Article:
Please join Paul Twomey, former president and CEO of the Internet Corporation for Assigned Names and Numbers (ICANN), for a conversation on the challenges posed by the present state of global cyber instability for governance at both the corporate and international levels.
**For additional information, please visit CFR's Policy Innovation Memorandum, " Cyberspace Governance: The Next Step" by clicking here.
**This event is made possible in partnership with CFR's Cyberconflict and Cybersecurity Initiative, the Atlantic Council, and the Cyber Conflict Studies Association.**
Google's decision to end censorship of its search content in China, and Beijing's response, appear to strike a balance between holding to principles and doing business, but U.S.-China clouds continue to gather, writes CFR's Adam Segal.
The U.S. government needs to marshal its cybersecurity resources in support of the private sector and build alliances with international partners, says former CIA director Michael Hayden, member of a new CFR independent task force on digital policy.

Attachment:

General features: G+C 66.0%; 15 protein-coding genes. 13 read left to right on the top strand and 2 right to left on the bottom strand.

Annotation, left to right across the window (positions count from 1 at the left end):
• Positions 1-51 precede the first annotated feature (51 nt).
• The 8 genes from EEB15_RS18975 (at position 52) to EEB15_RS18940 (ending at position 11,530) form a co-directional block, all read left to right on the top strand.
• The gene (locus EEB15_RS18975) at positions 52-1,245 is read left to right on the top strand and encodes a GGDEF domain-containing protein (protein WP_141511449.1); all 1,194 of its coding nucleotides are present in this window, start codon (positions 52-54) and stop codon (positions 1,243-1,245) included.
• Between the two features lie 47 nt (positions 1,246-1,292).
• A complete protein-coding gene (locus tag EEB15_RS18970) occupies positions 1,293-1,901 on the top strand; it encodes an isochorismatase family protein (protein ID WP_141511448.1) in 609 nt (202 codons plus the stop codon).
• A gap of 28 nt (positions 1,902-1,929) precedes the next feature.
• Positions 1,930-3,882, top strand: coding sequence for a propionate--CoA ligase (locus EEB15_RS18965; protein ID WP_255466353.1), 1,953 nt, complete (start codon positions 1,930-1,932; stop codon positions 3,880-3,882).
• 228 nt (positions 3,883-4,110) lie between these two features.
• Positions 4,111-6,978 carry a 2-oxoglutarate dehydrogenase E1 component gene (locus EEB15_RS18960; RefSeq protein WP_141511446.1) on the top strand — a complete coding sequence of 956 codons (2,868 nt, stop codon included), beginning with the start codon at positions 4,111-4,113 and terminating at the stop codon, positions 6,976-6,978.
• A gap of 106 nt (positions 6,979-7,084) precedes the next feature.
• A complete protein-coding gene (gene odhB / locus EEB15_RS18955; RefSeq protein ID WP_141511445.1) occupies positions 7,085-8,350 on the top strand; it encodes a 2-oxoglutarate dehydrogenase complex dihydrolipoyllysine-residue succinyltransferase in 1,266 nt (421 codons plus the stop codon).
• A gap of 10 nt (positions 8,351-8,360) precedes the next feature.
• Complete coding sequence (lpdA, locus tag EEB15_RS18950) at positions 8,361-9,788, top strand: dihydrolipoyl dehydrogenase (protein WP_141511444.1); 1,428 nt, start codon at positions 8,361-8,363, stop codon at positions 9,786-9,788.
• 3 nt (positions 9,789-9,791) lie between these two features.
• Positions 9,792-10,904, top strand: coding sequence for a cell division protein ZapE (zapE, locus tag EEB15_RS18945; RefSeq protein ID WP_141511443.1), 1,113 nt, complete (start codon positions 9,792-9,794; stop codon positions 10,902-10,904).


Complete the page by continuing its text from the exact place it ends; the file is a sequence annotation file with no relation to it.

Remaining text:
The steady theft of U.S. intellectual property by foreign cyberattackers could mean decreased economic growth, reduced competitiveness, and loss of jobs, says McAfee cybersecurity expert Dmitri Alperovitch.
The Pentagon's new strategy for operating in cyberspace breaks little ground and offers few specifics, says CFR's Adam Segal. While the last six months have been busy for U.S. cybersecurity policy, he cautions that "speed is not a measure of efficacy."
"APT1 is a single organization of operators that has conducted a cyber espionage campaign against a broad range of victims since at least 2006. From our observations, it is one of the most prolific cyber espionage groups in terms of the sheer quantity of information stolen."
With incidence of severe cybersecurity breaches increasing, govenment and business leaders are forced to re-evaluate control computer systems and heighten defences against hackers, writes Robert O'Harrow Jr. in the Washington Post.
Government and business leaders in the United States and around the world are rushing to build better defenses -- and to prepare for the coming battles in the digital universe, writes Robert O'Harrow Jr. at the Washington Post. To succeed, they must understand one of the most complex, man-made environments on Earth: cyberspace.
Richard Clarke, former special adviser to the president for cybersecurity, says the proposed cybersecurity bill would not do much to stop Chinese cyber espionage. He suggests that the Obama administration act to stop the threat.
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